More than 150 people were treated for injuries, most of them minor, in the Seattle area, said King County Emergency Operations Center spokesman Al Dams. Of those, 26 were treated at Harborview Medical Center, where three were in serious condition. Authorities said two had been struck by falling debris.

Two Olympia hospitals treated a total of 49 persons, all with minor injuries, except for a few who suffered broken bones.

President Bush, on a two-day trip to sell his budget, said he had asked the director of the Federal Emergency Management Agency, Joe Allbaugh, to travel to Seattle to offer help.

"Our prayers are with those who were injured and their families and with the many thousands of people whose lives have been disrupted," Mr. Bush said.

Washington Gov. Gary Locke, who said books and pictures were knocked off the walls at the governor's mansion, declared a state of emergency, freeing state resources and clearing the way for federal aid. Similar declarations were made by Seattle leaders.

After surveying the quake damage by helicopter, Mr. Locke estimated it at more than $1 billion in western Washington alone.

Screams erupted at a Seattle hotel where Microsoft founder Bill Gates was addressing an education and technology conference. He was whisked away as his audience bolted for the exits. Some people were knocked down by others trying to get out. Overhead lights fell to the floor.

Hotel workers let people back in after determining that no major damage had taken place.

There was damage to other buildings, mostly minor cracks and broken glass. Bricks fell from the top of Starbucks headquarters onto cars parked below and piled up on sidewalks in the popular Pioneer Square neighborhood.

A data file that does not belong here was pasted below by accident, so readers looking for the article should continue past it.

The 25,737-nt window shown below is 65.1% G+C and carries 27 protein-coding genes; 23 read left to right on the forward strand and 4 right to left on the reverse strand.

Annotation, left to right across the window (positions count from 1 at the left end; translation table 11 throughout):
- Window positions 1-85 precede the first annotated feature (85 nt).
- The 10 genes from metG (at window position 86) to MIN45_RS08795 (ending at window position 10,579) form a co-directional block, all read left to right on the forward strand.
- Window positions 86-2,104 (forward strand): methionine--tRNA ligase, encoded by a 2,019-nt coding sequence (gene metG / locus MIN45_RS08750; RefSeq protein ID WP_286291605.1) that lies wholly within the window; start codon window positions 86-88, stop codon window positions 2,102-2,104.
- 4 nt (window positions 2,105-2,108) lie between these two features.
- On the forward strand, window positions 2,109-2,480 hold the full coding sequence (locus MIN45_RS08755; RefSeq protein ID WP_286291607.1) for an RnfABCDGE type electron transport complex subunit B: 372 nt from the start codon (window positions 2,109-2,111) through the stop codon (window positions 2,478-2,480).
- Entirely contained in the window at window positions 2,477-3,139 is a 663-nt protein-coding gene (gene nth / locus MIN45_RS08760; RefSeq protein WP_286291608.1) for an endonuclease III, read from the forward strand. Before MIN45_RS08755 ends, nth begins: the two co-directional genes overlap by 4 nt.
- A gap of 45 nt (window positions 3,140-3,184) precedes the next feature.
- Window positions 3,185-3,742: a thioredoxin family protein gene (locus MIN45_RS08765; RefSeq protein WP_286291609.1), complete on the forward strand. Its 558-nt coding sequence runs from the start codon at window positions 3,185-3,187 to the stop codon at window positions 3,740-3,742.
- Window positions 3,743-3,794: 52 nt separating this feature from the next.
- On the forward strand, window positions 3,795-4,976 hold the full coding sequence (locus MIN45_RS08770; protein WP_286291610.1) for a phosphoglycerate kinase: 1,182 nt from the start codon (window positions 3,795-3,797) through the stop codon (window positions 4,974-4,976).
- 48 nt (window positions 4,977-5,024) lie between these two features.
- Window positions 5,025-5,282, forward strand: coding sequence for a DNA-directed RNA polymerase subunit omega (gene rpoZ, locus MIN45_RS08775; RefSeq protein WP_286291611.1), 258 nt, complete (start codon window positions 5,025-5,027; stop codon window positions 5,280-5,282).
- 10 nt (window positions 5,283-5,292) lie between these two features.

Mayor Paul Schell said city crews were examining buildings for safety. He said preparations and seismic remodeling had paid off.

"I think the city has been very mindful of earthquake risks," Mr. Schell said. "We have no catastrophic damage."

Schools throughout the region halted classes, but many served as shelters until children could be reunited with parents. Many businesses sent workers home, and Boeing, the region's major private employer, closed its Seattle-area factories until today.

A man charged with three counts of child rape escaped from Pierce County Courthouse in Tacoma yesterday, using the earthquake-caused chaos as cover, local television reported.

Robert Kleest, 44, was not handcuffed, allowing him to remove his prison-issue shirt and bolt out a courthouse door as officials scrambled to shepherd a dozen criminal suspects to safety, according to the report.